02 Jul débruit – Outside The Line Album Review (ICI)
A deep breath, and then it begins.
rhythmical as a drum
Of an unknown present
I haven’t swum
It might’ve been the past
you know how time bends.”
– débruit – “Drift”
Once upon a time, in the years of our lord 1977 – 1980, in the wild, wild boroughs of New York, young people with crazy hair-dos gathered in derelict warehouses, crusty nightclubs, delis and pizza shops to thrash about to the sounds of punk rock, electro, early hip-hop, disco and funk.
Such cross-pollination would become increasingly rare as those genres solidified, creating their own social strata and hierarchies. That’s to be expected, right? In this world, post-punk would rarely mingle with hip-hop, despite the fact that they were came from within blocks of each other, created by many of the same musicians — let alone with beats and chants from the West Coast of Africa.
That is not to suggest, however, that Outside The Line is some clever anachronism, some faux-’80s NYC hip-hop mixtape. Instead, débruit envisions soundscapes for places that never were, something mythically early ’80s NYC, with an African refugee being deposited into a city of lasers and rust, synclavier DJs hijacking power from streetlamps to hold kalimba-infused streetcorner raves.
On album opener “Drift”, Outside The Line begins with a snippet of spoken samples, set over a bedrock of coruscating staticky noise lapping up around the listener’s ankles like seafoam. It’s the only outright lyrical moment of the record, so it’s natural to read into it as a sort of manifesto or mission statement of the record, calling to mind some run-down Ridley Scott concrete expanse with a vibrant dock life. It quickly breaks into the Atari kalimba sculptures of “Separated Together”, which owes as much to Floating Points and Arca as it does the Serengeti and whisper singing. It’s when things really start to whirr and take on shape, and we begin to see what débruit is doing.
It’s not entirely a revelation to draw a line from African rhythms to early hip-hop, but what does this have to do with coldwave? For those that don’t know, coldwave, also called minimal wave. was a style of lo-fi post-punk, popular in European countries like France, in the late ’70s and early ’80s. How does this factor in this imaginary continent débruit is constructing?
Coldwave can be typified by the raw, rough, and immediate sound of recording directly to tape deck, which became cheap enough in the late ’70s for everybody to have them. This decentralized the recording industry, broadening the scope of what sounds acceptable as music, favoring the real, the personal and the adventurous over sterling, radio ready production quality.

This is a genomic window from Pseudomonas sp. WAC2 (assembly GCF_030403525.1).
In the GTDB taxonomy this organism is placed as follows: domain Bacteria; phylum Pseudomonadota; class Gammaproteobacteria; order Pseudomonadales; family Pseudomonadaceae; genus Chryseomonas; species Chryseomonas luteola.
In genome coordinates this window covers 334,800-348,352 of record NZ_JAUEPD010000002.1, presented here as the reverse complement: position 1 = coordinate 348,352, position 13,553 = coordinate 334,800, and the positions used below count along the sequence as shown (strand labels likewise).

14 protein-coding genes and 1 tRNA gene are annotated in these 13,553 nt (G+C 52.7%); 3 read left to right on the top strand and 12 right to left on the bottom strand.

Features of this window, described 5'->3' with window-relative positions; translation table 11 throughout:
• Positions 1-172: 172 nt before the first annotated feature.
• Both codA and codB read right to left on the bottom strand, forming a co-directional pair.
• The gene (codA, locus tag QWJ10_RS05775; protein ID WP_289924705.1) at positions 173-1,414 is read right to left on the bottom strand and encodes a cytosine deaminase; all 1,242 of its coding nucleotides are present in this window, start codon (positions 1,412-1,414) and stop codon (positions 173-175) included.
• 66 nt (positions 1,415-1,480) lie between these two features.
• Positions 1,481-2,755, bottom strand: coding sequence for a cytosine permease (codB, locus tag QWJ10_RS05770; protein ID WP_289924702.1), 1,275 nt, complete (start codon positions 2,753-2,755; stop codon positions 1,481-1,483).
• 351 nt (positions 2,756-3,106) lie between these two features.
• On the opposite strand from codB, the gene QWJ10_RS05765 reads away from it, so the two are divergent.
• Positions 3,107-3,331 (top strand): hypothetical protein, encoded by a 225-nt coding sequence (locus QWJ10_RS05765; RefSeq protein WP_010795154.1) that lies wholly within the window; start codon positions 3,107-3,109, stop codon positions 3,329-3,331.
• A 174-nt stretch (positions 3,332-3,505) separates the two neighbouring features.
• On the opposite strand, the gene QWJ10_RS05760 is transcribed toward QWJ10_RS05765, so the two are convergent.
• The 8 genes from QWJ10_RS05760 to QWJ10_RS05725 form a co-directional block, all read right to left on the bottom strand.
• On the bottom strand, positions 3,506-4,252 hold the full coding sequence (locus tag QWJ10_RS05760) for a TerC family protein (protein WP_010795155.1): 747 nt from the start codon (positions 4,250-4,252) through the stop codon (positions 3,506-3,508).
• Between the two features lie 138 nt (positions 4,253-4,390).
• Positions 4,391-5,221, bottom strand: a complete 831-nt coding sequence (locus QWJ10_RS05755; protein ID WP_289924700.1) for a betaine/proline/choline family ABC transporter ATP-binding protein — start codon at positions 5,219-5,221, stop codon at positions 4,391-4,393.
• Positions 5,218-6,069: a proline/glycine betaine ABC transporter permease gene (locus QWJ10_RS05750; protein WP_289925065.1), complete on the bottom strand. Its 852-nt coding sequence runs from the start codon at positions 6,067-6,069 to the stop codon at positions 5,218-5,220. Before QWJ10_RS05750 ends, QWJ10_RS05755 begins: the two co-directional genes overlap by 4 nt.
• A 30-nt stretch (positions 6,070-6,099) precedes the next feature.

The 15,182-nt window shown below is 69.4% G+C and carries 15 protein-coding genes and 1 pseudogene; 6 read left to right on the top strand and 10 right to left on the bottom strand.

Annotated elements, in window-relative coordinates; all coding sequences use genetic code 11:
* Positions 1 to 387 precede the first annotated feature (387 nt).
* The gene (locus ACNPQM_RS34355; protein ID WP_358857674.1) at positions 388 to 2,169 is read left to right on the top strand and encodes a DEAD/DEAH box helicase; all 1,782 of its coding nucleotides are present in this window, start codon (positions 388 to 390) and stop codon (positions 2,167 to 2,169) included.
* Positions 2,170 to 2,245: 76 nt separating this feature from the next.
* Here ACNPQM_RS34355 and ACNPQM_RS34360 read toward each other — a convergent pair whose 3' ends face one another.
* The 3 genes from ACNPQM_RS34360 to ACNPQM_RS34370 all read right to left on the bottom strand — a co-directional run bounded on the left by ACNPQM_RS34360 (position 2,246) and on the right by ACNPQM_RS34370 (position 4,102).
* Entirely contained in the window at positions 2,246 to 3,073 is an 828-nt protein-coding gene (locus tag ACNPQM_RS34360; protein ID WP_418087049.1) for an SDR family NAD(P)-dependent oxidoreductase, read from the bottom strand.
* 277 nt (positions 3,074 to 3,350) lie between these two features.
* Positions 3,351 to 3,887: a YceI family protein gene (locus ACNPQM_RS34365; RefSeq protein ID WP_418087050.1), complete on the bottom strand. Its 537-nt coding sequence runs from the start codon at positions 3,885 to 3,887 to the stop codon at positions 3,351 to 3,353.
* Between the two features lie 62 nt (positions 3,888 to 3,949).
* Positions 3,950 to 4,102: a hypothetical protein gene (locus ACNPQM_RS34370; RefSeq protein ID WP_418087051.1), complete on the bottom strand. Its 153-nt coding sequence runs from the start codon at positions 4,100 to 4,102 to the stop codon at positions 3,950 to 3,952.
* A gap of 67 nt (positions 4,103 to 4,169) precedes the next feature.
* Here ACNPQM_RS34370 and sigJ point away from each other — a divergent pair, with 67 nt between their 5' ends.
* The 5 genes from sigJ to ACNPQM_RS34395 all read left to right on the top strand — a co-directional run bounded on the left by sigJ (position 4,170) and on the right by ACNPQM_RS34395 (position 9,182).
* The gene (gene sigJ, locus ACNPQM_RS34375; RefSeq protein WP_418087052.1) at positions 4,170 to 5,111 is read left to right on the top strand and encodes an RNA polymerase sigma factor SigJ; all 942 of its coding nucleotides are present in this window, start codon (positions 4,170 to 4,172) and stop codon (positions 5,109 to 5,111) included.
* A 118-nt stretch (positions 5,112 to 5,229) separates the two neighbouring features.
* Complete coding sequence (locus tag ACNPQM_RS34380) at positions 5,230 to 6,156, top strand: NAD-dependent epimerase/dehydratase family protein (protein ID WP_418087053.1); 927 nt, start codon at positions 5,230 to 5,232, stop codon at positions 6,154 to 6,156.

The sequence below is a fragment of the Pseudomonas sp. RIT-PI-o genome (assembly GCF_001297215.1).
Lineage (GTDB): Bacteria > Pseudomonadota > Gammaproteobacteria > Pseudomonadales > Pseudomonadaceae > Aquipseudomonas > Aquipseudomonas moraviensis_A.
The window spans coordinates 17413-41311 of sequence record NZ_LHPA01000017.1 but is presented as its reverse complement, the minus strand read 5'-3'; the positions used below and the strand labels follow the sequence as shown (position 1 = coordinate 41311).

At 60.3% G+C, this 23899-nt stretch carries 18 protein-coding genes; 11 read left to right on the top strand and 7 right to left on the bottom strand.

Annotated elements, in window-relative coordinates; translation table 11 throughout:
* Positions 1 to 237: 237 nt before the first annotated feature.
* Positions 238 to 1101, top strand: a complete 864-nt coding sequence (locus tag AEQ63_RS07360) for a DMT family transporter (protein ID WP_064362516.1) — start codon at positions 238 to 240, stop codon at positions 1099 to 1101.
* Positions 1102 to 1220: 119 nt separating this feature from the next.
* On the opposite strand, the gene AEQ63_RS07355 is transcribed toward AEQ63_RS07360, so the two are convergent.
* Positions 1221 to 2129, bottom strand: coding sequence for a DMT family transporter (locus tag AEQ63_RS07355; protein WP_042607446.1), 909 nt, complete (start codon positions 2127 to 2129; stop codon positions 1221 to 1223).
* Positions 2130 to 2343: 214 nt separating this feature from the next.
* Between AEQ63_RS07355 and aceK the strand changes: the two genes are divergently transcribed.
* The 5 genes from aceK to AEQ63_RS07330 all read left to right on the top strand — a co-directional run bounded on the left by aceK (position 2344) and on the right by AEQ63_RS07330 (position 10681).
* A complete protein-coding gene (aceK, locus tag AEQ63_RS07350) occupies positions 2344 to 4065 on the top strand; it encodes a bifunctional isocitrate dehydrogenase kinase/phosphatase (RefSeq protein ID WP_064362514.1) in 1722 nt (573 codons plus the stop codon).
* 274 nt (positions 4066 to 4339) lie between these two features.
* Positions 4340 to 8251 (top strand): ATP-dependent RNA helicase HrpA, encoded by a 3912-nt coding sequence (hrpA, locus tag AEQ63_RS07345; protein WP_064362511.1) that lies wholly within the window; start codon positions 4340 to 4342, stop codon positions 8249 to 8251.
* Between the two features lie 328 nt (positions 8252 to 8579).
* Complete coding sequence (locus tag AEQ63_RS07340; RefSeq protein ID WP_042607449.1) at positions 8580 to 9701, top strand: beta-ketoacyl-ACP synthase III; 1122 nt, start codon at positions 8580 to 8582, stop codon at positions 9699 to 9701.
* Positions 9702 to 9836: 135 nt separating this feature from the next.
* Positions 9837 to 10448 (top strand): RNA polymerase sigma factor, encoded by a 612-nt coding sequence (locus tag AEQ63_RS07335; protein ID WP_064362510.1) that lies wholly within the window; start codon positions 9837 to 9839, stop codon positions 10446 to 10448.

Outside the Line was conceived to be a kind of “African coldwave” release, imaging an alternative 1977 – 1980 where NYC natives mingled Ghanian beats with European electro/trance/disco/house.
The music and production on Outside the Line benefits from the immediacy of coldwave’s lo-fi approach, like dropping in on someone’s bedroom jam sessions, if that jam happened to be taking place in a treehouse on Jupiter. It brings the focus back to musicality and instinct, rather than clinical perfection, which is difficult to achieve with electronic music, particularly when working digitally. It’s all too easy (and tempting), to slice and dice and polish indefinitely, ad infinitum. Outside the Line is not a piece of hardware hacking, the sound of letting machines fly, like some early ’90s trance record; there’s a bit of that, but more specifically, débruit’s alternate reality African poly-sculptures owe more to Chicago footwork and the L.A. beat scene. It seems that débruit took the time to source his beats, bumps, and clicks from analog kits, but then dropped them into some rack for further sequencing and processing. The difference? The beats fly and swarm and thump and pound and scratch with a million times more precision, more intricacy, than with some preset hacking generIDM.
débruit is not attempting to convey the sound of the Savannah on Outside the Line. It’s not authentic, nor is it striving to be. Yet we are all coming together, meeting in the middle, in abstract continents of thought that lie somewhere between here and there.
Bringing all of these disparate sounds and styles acts as a kind of selective musical breeding, with débruit honing the strengths of each genre, while managing to ditch most of the shortcomings. Most notably, Outside the Line funks up the sometimes sterile world of 4/4 dancefloor creations, layering percussive polyrhythms over a solid technoid foundation, while synthetic African melodies sound like Gameboy thumb piano jams and Vangelis scoring Asteroids. It’s a crazy colorful world, that’s fun to bounce to.